U.S. forces in Europe are getting smarter and more flexible. But they still lack firepower.
That's one problem that U.S. Air Force general Tod Wolters, the commander of U.S. Air Forces in Europe and Air Forces Africa, described in a wide-ranging interview that Air Force magazine published in April 2019.
The U.S. military is shifting its focus toward preparing for great-power conflict, and on the ground in Europe, where heightened tensions with Russia have a number of countries worried about renewed conflict.
That includes new attention to short-range air-defense — a capability needed against an adversary that could deploy ground-attack aircraft, especially helicopters, and contest control of the air during a conflict.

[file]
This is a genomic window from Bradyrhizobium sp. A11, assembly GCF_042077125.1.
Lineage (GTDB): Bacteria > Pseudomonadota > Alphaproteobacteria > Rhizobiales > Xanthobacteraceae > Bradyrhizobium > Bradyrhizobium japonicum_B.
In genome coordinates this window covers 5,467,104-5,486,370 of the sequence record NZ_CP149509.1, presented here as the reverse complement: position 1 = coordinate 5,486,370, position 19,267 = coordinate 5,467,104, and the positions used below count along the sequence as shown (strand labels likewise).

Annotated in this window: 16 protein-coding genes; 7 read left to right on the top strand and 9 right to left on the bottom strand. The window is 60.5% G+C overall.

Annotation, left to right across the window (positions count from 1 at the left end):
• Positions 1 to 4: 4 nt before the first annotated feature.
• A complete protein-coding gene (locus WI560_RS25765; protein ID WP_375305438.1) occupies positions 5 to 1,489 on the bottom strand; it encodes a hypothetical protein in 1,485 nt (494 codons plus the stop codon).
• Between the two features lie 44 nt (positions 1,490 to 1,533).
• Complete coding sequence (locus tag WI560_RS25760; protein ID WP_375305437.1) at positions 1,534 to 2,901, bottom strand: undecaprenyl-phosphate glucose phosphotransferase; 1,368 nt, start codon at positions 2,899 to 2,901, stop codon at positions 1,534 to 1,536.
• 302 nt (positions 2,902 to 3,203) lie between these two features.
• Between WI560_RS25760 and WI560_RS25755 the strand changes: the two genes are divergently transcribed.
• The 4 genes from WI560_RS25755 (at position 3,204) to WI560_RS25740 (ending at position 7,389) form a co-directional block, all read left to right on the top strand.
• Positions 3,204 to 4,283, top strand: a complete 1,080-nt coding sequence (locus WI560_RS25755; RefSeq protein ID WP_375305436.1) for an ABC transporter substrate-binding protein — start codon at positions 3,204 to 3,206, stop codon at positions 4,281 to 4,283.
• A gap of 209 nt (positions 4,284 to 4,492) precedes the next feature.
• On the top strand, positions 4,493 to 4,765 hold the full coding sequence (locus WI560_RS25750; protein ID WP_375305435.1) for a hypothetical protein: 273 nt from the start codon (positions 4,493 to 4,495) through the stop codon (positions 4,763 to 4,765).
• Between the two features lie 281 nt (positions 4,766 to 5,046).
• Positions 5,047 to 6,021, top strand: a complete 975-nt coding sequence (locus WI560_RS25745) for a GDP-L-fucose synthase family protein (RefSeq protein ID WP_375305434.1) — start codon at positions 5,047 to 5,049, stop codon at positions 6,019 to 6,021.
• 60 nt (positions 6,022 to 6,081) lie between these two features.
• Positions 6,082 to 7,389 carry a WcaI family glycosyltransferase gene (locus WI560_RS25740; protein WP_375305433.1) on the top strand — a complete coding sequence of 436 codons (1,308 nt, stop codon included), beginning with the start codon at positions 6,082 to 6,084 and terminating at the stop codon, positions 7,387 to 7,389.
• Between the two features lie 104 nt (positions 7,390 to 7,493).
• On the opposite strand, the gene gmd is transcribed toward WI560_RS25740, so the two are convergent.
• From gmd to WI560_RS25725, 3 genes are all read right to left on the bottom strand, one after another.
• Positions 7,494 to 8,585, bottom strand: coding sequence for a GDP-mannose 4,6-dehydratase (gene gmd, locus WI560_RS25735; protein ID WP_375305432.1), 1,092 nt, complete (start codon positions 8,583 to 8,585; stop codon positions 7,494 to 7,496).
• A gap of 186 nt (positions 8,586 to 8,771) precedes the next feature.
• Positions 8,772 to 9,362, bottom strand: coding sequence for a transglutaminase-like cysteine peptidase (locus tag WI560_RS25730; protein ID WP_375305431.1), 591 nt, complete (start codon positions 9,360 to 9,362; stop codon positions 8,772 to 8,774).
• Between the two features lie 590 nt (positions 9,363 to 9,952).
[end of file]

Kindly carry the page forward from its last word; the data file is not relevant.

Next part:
Ten years after the two countries fought a short but deeply formative war, Russia is quietly seizing more territory on a disputed border with Georgia as it warns NATO against admitting the tiny Eurasian nation as a member state.
The U.S. Marine Corps' Black Sea Rotational Force left its base in Romania for training in Bulgaria this month, carrying out exercises that are another sign the U.S. military is preparing for a kind of conflict that's different from what it has faced in recent decades.